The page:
The University of North Carolina has a peculiar take on which works comprise the canon of “great books.” Last year, UNC’s incoming freshmen had to read Approaching the Qur'án: The Early Revelations, a portrait of Islam so unquestioning that many believed it constituted indoctrination into the religion. Once again UNC has selected a controversial book for its incoming freshman to read, according to a report in the July 11, 2003 edition of the Chronicle of Higher Education (CHE): The book is Nickel and Dimed: On (Not) Getting By in America, penned by radical leftist Barbara Ehrenreich. Ironically, UNC administrators thought, as interim Vice Chancellor Dean L. Bresciani said, "it would be a relatively tame selection." However, the move is being criticized by some legislators in North Carolina, who (rightly) describe her work as liberal propaganda infused with religious bigotry.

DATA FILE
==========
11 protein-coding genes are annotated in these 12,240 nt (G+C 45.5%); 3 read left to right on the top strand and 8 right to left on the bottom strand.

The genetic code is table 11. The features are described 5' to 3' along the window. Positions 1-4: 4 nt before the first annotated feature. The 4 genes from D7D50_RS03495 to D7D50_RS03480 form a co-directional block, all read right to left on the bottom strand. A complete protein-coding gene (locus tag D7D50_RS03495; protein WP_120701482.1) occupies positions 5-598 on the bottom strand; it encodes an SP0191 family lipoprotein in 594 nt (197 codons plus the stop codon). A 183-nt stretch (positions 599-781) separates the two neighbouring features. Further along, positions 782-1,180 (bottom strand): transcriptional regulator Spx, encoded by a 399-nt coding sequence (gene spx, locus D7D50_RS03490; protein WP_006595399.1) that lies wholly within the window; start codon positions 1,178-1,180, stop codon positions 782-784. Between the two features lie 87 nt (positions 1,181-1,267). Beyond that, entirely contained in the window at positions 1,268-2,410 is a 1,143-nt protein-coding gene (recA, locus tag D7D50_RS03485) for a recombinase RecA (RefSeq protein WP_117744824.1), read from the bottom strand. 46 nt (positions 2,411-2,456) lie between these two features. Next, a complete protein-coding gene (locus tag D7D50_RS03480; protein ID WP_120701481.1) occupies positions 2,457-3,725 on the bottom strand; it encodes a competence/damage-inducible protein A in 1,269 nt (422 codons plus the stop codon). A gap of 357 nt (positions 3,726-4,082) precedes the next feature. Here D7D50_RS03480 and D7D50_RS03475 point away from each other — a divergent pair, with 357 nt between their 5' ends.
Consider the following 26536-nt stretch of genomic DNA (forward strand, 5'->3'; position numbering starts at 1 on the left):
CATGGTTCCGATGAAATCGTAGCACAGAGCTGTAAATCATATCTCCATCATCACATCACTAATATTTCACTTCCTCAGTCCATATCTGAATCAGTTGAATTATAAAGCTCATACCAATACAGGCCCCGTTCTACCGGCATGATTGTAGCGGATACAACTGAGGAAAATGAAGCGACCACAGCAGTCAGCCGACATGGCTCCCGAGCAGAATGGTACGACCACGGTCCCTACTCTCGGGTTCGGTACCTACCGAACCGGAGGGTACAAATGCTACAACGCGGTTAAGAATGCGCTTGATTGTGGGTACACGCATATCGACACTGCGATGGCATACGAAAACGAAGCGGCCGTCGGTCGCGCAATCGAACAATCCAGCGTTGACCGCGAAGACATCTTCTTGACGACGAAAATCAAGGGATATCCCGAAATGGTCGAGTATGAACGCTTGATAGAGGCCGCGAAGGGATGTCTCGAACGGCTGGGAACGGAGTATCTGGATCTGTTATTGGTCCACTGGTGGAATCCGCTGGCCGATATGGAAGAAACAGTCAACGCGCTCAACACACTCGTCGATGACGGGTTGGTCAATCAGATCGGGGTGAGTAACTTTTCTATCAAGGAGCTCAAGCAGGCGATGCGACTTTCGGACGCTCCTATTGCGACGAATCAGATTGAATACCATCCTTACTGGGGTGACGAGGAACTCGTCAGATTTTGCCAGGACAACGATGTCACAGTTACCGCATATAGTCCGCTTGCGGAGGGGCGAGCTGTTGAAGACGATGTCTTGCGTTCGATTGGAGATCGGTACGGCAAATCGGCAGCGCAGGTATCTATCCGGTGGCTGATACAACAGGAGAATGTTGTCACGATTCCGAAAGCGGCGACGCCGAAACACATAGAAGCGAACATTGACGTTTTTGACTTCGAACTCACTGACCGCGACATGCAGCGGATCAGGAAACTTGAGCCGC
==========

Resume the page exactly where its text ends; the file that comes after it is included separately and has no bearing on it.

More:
One critic of Ehrenreich’s book is North Carolina State Senator Austin Allran. The Chronicle quoted him as saying, "I don't like the disparaging remarks made about Jesus.” Those references are of the liberation theology model; to Ehrenreich, Jesus is a Marxist revolutionary.
More Nazification of the academy, courtesy of FrontPageMag. I heard Miss Ehrenreich on NPR a few years ago (back when I still listened to Nazi Public Radio) and they somehow failed to mention her Socialist connections or her Leftist politics. They acted as if she had no agenda at all and was merely reporting objective findings. I don't know what's worse, the fact that NPR and the academy think its OK to politicize their institutions or the fact that they think we're too stupid to figure out what they're up to.